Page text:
map-of-xanthA few weeks ago, NPR’s episode of This American Life was called “Show Me the Way,” (a rerun from 2012) and it focused on stories of people in trouble who sought help in strange places. The main story was about a fifteen-year-old who, feeling antagonized by both his stepfather and his high school, walked himself eight miles to the airport and then flew off to Florida using several years’ worth of paper route money in search of Piers Anthony, his favorite author.

Xanth, the fantasy kingdom in Piers Anthony’s books, looks remarkably like Florida, and fifteen-year-old Andy used the maps in the books to track down Piers Anthony’s home. After a tumultuous day of flying, taxiing, and hitchhiking, Andy arrived, and this, from his perspective, is what happened:

I knew that Piers Anthony had dogs. But I didn’t expect them to be insane, big, mean dogs, which is what they turned out to be. At least, in my memory they are. And there’s a house. And then, there’s a little shack out back which I immediately gathered was Piers’ writing shack…

And so the ruckus draws his attention. And this bearded head pops out and sees me standing at the gate and comes out. And I was like, “Oh my god, it’s the man. This is my idol here.” And he just comes up to the gate. And he’s like, “Can I help you?”

And at that point, I’ve been through so much. And I didn’t really–when he said, “Can I help you,” or “What can I do for you,” I didn’t even know what to say. How do you explain, “What are you doing here?” And I just burst into tears and starting saying, begging him, “Can I stay with you? I can cook. I could help you do blah, blah, blah. Please, help me.”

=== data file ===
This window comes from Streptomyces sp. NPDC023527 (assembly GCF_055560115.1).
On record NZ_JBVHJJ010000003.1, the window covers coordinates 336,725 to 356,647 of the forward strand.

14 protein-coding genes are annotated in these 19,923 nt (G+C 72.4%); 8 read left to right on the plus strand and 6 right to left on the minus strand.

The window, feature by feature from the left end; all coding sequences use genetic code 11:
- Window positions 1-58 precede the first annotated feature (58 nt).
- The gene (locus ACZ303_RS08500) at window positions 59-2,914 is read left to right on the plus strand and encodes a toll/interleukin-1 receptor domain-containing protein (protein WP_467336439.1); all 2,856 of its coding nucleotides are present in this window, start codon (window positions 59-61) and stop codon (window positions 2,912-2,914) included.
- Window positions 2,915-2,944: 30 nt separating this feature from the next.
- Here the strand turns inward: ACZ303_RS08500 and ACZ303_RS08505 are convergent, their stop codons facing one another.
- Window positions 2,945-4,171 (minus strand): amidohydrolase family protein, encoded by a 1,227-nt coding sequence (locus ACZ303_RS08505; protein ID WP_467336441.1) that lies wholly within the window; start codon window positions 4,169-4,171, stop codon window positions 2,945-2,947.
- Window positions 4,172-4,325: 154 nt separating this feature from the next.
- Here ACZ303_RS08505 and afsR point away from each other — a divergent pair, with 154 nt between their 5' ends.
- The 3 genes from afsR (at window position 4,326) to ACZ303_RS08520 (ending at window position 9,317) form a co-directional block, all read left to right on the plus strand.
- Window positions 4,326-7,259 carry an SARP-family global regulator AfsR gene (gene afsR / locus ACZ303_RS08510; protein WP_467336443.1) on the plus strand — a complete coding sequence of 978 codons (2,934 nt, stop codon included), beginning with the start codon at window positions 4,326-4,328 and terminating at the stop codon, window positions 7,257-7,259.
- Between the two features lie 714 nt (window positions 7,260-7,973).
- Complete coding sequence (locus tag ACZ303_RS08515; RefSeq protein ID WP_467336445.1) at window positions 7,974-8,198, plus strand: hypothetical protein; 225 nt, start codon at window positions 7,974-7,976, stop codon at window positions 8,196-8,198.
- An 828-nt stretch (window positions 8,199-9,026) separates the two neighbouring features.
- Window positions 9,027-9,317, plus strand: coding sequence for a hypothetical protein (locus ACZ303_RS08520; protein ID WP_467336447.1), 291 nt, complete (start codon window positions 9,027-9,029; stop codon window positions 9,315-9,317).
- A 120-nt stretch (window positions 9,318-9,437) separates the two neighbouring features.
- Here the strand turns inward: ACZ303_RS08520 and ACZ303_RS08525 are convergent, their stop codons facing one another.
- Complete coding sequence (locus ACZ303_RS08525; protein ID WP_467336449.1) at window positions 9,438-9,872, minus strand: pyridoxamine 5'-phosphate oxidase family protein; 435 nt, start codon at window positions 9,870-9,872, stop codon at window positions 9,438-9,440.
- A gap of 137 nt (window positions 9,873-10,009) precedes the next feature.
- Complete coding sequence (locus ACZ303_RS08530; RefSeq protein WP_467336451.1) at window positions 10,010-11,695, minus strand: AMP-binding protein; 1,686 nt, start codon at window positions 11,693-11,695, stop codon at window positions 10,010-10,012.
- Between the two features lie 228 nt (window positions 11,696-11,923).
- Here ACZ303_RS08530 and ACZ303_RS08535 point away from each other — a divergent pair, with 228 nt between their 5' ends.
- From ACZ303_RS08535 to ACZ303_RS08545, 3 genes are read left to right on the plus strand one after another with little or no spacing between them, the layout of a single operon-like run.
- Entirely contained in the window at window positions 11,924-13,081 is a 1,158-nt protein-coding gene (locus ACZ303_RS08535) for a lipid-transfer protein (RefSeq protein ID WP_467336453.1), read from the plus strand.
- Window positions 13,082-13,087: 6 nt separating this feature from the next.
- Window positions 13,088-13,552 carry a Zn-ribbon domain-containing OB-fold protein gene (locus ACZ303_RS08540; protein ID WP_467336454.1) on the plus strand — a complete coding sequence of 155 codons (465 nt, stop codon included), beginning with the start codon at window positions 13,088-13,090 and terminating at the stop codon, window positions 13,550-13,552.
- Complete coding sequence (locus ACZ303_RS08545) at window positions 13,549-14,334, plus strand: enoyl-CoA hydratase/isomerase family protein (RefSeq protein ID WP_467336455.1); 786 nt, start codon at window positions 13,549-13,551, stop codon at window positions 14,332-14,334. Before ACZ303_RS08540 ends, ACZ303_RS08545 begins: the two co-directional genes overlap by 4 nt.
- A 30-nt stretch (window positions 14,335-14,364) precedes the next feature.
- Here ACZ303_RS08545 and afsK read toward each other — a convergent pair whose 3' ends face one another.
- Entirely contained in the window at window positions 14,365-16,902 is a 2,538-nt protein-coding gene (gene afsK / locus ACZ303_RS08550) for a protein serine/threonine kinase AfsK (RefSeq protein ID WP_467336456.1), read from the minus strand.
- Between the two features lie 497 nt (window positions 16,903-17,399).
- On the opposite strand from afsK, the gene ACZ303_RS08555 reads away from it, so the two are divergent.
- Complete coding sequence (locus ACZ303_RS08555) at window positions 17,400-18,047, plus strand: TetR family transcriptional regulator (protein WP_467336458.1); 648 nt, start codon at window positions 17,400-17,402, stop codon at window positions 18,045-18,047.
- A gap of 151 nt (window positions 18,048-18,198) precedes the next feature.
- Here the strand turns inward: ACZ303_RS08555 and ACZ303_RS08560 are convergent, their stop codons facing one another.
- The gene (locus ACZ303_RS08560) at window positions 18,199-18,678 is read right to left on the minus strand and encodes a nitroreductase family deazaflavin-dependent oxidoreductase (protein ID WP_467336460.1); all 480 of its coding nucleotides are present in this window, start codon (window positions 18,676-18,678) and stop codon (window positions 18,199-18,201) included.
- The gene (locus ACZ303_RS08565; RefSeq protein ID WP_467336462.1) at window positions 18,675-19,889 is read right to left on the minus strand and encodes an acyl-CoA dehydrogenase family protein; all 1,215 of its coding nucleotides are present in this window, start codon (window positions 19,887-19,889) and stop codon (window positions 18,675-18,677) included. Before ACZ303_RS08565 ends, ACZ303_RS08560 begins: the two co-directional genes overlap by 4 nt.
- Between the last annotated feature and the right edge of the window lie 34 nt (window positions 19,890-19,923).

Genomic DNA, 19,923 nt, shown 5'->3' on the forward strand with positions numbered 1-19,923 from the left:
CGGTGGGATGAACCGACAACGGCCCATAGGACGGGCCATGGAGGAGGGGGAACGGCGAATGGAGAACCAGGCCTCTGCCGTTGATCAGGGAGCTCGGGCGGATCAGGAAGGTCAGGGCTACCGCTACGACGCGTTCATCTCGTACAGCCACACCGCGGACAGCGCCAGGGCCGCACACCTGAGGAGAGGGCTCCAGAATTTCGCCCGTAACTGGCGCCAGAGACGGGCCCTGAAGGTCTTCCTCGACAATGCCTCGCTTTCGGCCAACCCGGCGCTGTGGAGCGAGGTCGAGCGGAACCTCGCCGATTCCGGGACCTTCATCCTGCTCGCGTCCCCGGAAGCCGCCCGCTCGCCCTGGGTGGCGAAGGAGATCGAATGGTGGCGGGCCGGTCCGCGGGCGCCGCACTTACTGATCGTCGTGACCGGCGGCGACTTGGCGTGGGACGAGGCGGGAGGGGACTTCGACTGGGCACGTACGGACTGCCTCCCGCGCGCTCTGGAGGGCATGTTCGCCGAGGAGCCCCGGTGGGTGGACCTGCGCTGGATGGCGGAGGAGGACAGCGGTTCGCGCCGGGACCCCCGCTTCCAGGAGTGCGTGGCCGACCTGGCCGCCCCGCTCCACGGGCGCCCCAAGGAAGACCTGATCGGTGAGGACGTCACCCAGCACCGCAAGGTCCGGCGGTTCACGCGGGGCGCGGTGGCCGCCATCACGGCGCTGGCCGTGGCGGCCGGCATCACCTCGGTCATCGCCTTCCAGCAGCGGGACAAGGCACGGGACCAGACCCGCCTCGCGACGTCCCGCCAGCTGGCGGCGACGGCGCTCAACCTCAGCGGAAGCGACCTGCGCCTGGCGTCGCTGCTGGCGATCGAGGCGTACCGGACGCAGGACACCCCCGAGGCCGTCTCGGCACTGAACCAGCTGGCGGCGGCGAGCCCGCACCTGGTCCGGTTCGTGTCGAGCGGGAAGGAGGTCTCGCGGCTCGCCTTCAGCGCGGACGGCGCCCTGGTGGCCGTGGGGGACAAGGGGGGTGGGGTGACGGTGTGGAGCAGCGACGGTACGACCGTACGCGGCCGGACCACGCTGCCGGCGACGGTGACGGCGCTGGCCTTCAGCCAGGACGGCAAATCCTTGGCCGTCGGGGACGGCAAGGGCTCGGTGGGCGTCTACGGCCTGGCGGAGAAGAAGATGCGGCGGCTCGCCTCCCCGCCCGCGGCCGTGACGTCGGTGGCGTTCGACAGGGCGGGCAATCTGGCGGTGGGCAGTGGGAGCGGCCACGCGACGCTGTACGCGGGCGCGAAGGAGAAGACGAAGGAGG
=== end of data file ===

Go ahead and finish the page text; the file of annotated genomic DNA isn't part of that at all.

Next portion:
And I could tell he was just totally taken aback. And he just kind of shook his head and was like, “Ah, you should– you better come inside. We need to talk about this.” And I was like, “OK.” And that seemed like progress. I was invited into the house. So we went in the house. We went in. And he sat down with me and proceeded to listen to my story and listen to my tale of woe of high school misery.

Interestingly, Andy believed that he could help Piers, not the other way around. Andy hoped that in exchange for his hard work, cooking, cleaning, helping around the house, that he might earn an extended stay in Florida. Piers Anthony, on the other hand, opened the door and asked, “Can I help you?” No payment necessary.

After listening to his story, Piers Anthony told Andy that he could not stay with him in Florida. Piers refused to shelter a runaway, or, in Andy’s terms, allow him to stay in the idyllic central Florida farm with his favorite fantasy author, painting landscapes and baking the days away. Instead, Piers told him, he would have to go back home, face his stepfather daily, and re-enter the misery of daily life according to high school. “Can I help you?” he had asked. This was no help. This was exactly the opposite of what Andy had wished for.

I felt a little disappointment that my fantasy had smacked into an uncooperative reality. But I felt sort of invigorated about reality itself from that and more interested in working with reality rather than retreating into fantasy. Which is ironic that that’s what a fantasy author–that my interaction with a fantasy author was not more fantasy, that my interaction with a fantasy author was plain reality. And it just felt good to be heard and to be accepted.

…and it was completely refreshing. Yeah, it wasn’t what I thought it would be or what I wanted it to be. But it was exactly what I needed it to be. It was great.